Learn From My Mistakes: Double Exposure

Soooo back in film school, I just HAD to do a double exposure. I had to try it. I love in-camera crap like that.

My set up was this: a dude walks up to a 30 foot cello. (I know, terribly exciting.) I just wanted something simple and I like putting my cello in my movies and photos. It's a fun and kind of rare prop. Here is a brief few seconds:

We shot it on Fuji Eterna 400 Tungsten 35mm film. The upload quality here is crap because my harddrive is lost somewhere with the actual nice transfer on it. Also, Final Cut is on the other computer, and I had to use iMovie because I am lazy. (Once I find my harddrive, my workshop exercises will be posted for you guys to laugh at have a look-see.)

So, it seems "okay". The size ratio and focus work, Jon and the cello look like they're in the same space, the lights look as if they MOSTLY all come from the same sources. (And, look— my favorite gel, the magenta party gel. I can't help it.) But Jon seems a little low in frame.

Becaaaause he IS low in the frame. This is what you're not seeing: Jon's disembodied legs at the top of the frame. Because I blacked them out in post. Here's how it happened.

What went right:

We got the background blackened out with carefully placed duvetine (black cloth that absorbs light) and 4x4 flags. We locked down the camera and shot the cello first, keeping Jon's future side of the frame black. We even took the extra precaution of flagging the matte box on the camera on Jon's side. After we shot about 100 feet, we took the mag off the camera and the 2nd AC rewound the film by hand in the changing tent so we could shoot again.

Being the scrappy inventive students that we were, we took a dry erase marker and drew the outline of the cello on the video monitor, so when we began framing for Jon, we knew exactly where the cello's edges would be in relation to him. We even hid a C-stand arm behind a flag where the bottom of the C curve of the cello was, so Jon could reach for something physical. On the monitor, it looked great. Jon walked up to the imaginary cello and even touched it. (Then, on a whim, I shouted "Jon, cop a feel!" "What?" "I want you to feel her up!" and he got embarrassed.) We finished the 100 feet and sent it to get developed.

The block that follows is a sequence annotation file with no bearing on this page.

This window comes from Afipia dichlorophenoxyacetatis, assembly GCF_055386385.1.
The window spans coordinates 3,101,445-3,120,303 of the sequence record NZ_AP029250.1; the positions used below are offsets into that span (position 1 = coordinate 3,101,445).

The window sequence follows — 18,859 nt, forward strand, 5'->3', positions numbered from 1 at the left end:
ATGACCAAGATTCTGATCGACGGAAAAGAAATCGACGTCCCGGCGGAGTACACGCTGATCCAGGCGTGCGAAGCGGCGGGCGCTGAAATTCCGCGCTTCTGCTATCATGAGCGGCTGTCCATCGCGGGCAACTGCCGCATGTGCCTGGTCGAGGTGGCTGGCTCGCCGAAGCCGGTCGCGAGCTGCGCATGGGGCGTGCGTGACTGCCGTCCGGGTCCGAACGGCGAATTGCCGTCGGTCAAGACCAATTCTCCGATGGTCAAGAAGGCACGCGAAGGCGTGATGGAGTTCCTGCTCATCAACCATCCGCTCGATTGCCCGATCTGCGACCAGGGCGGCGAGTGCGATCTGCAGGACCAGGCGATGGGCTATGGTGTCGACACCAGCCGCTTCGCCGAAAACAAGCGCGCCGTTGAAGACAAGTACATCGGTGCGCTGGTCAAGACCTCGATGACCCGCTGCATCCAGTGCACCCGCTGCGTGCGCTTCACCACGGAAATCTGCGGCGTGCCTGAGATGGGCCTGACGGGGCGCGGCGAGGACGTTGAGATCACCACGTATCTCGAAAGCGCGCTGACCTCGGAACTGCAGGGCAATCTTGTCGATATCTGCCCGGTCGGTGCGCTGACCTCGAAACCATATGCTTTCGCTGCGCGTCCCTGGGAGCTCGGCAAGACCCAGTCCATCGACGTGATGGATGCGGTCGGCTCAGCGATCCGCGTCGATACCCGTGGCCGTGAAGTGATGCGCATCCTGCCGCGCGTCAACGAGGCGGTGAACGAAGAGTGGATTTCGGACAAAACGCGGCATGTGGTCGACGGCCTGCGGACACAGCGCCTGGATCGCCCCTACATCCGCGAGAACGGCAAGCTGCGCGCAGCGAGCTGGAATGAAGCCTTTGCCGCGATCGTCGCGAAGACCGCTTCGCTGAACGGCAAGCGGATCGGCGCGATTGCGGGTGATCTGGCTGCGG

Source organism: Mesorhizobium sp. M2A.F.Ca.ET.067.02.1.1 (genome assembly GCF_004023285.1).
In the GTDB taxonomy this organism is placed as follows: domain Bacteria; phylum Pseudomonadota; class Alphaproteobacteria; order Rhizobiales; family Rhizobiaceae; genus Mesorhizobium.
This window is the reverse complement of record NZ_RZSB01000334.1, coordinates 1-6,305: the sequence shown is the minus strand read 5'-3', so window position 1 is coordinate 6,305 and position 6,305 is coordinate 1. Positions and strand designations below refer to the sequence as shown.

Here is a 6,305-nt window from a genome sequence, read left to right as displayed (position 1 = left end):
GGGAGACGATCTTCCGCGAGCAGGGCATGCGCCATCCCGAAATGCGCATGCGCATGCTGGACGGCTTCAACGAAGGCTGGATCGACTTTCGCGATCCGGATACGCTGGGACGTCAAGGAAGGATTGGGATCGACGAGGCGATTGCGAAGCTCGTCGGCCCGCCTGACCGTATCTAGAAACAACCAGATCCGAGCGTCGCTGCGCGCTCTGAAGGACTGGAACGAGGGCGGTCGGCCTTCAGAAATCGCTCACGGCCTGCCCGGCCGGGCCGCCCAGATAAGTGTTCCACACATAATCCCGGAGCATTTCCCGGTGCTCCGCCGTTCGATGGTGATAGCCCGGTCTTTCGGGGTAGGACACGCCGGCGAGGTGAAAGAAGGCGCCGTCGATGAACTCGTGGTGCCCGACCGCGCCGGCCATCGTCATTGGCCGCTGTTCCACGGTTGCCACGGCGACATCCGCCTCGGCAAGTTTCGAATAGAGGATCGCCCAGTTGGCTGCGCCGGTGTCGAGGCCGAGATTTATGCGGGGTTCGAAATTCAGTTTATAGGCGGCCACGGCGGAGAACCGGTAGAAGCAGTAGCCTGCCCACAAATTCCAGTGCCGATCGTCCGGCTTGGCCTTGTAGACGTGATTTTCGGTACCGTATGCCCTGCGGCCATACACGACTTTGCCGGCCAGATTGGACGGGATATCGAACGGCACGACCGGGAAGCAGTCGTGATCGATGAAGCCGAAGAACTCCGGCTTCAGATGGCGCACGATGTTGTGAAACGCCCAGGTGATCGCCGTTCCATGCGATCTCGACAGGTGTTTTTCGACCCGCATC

What went wrong:

When we were viewing dailies, everyone was pretty excited... until we saw that Jon was split in half when the projectionist finally centered the frame on the cello. Jon's top half was on the bottom of the frame, and his legs were hanging from the top. Confused, we all turned to look at our professor, who stared at the image for a bit, and then said, "OH."


"This is my fault. I forgot to tell you guys about the frame punch."

Basically, what had happened was Jon's frames were shot in-between the cello frames, because we began rolling at a different place in the film than the place we started with the cello. It's a little hard to visualize. Here's a scan of the print (click to see large version:

Jon was supposed to be level with the bottom of the cello. (His lighting would have worked much better at that position as well, since we lit it expecting him to be at that certain place.) A frame punch would have ensured that he was placed in the same frame as the cello, instead of a new, misplaced frame.

To make a frame punch:

When you load the film into the mag and then thread the loop into the camera, and you're ready to shoot, take the lens off the camera and inch the shutter so you can see the gate. Through the gate you can see the emulsion of the film. Take a marker and draw an X on the emulsion in the gate, marking the exact frame. Ease the loop out, and hole-punch the center of the X. (The punch creates a marker you can feel in the changing bag as you rewind the film.)

Put the loop back in, center the X in the gate, and then shoot. When you rewind the film and get ready to thread it again, make sure the punch is in the loop, and then match it up in the gate again. That way, both frames are matched up.

"Where can you get a frame punch?" I asked.
"At an office supply store. It punches a little hole in the film..."
"Isn't that a hole punch?"
"NO, L, it's a FRAME PUNCH," one of my classmates joked.

So yeah, basically, you can use a hole punch.

Now you know! And to sum up, some simple rules for double exposure:

1)Remember timing when you're shooting. A stopwatch can help.
3)Your first exposure determines what you will see in your second. Everything that is black or dark in your first exposure is where the next image will be exposed. Anything that is bright or white won't show new detail.

Hope that was somewhat educational to someone. Or a good laugh to other, more experienced jerks who like laughing at people.

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